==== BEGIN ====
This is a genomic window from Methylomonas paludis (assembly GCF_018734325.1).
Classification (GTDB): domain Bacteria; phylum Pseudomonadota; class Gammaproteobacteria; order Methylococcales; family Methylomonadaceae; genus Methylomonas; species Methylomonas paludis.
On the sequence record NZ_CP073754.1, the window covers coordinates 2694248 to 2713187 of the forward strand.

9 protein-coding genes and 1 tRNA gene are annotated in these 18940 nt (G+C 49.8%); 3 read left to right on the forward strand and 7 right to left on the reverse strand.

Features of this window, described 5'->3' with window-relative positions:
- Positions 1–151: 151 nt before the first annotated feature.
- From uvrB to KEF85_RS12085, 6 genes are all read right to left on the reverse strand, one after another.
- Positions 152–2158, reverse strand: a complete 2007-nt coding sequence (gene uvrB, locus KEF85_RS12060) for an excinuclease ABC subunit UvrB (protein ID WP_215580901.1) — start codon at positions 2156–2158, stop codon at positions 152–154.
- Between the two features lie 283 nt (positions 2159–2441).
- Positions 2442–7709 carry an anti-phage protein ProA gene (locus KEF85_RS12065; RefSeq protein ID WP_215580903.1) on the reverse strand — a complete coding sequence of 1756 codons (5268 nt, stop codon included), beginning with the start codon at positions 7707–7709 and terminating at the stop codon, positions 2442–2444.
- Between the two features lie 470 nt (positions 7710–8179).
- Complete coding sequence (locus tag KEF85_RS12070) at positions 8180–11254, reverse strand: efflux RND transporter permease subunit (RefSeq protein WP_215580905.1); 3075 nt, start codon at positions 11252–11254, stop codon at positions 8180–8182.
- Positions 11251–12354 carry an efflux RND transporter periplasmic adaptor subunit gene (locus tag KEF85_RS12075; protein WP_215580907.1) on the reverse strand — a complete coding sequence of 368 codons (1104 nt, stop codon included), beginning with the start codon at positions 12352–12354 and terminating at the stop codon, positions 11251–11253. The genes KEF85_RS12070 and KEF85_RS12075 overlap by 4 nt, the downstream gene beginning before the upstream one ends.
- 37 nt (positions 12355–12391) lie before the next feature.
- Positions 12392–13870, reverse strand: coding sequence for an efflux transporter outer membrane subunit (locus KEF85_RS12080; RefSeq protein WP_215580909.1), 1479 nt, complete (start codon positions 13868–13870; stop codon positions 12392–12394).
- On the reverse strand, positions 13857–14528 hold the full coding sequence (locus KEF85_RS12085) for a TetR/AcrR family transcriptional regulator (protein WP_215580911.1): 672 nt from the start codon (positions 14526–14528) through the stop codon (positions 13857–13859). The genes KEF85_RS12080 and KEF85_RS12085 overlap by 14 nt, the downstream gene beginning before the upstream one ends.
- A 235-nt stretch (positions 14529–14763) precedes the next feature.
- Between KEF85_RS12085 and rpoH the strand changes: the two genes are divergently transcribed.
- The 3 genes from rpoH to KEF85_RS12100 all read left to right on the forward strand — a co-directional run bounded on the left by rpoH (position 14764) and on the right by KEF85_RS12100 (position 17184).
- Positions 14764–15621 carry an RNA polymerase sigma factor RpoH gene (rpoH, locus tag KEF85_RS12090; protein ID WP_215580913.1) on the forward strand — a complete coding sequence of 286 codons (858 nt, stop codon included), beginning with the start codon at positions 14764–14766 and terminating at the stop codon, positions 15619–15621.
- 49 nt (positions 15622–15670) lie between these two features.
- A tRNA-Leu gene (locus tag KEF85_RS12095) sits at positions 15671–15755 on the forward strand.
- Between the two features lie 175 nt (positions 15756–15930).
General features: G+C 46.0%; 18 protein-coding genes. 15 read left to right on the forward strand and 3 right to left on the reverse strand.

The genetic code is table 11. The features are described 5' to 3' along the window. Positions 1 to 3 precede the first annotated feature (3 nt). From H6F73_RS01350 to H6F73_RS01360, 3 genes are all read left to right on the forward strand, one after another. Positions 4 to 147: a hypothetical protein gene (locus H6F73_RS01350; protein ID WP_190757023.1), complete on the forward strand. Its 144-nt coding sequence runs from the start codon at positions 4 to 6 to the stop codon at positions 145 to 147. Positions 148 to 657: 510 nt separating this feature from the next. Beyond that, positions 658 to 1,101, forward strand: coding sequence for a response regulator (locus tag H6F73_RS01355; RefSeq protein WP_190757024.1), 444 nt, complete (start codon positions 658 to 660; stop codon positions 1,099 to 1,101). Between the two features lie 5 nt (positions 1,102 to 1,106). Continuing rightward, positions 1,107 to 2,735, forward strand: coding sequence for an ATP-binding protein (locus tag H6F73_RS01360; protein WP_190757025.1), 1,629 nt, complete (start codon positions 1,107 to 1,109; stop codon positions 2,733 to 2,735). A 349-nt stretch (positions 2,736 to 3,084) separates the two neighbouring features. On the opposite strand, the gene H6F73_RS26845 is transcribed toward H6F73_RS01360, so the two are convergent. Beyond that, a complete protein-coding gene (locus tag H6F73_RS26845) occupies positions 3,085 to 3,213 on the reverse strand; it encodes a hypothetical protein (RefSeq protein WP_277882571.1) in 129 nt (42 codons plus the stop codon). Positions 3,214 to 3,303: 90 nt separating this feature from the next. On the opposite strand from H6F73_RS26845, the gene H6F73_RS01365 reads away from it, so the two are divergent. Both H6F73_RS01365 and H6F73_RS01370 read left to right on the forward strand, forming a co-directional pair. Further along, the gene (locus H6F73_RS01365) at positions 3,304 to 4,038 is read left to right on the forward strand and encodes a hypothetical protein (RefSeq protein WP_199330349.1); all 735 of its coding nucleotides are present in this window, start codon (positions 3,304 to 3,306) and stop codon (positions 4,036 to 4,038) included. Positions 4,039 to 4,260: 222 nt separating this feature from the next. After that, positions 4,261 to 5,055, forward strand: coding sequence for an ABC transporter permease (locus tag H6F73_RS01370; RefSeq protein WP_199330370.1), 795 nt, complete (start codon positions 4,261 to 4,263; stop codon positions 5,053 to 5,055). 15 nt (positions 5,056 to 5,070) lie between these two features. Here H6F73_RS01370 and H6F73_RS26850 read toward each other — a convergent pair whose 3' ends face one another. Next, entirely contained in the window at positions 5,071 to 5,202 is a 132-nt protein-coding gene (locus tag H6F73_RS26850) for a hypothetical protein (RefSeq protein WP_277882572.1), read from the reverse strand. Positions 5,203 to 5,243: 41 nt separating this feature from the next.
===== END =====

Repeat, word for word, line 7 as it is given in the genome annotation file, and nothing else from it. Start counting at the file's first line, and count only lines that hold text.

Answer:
- From uvrB to KEF85_RS12085, 6 genes are all read right to left on the reverse strand, one after another.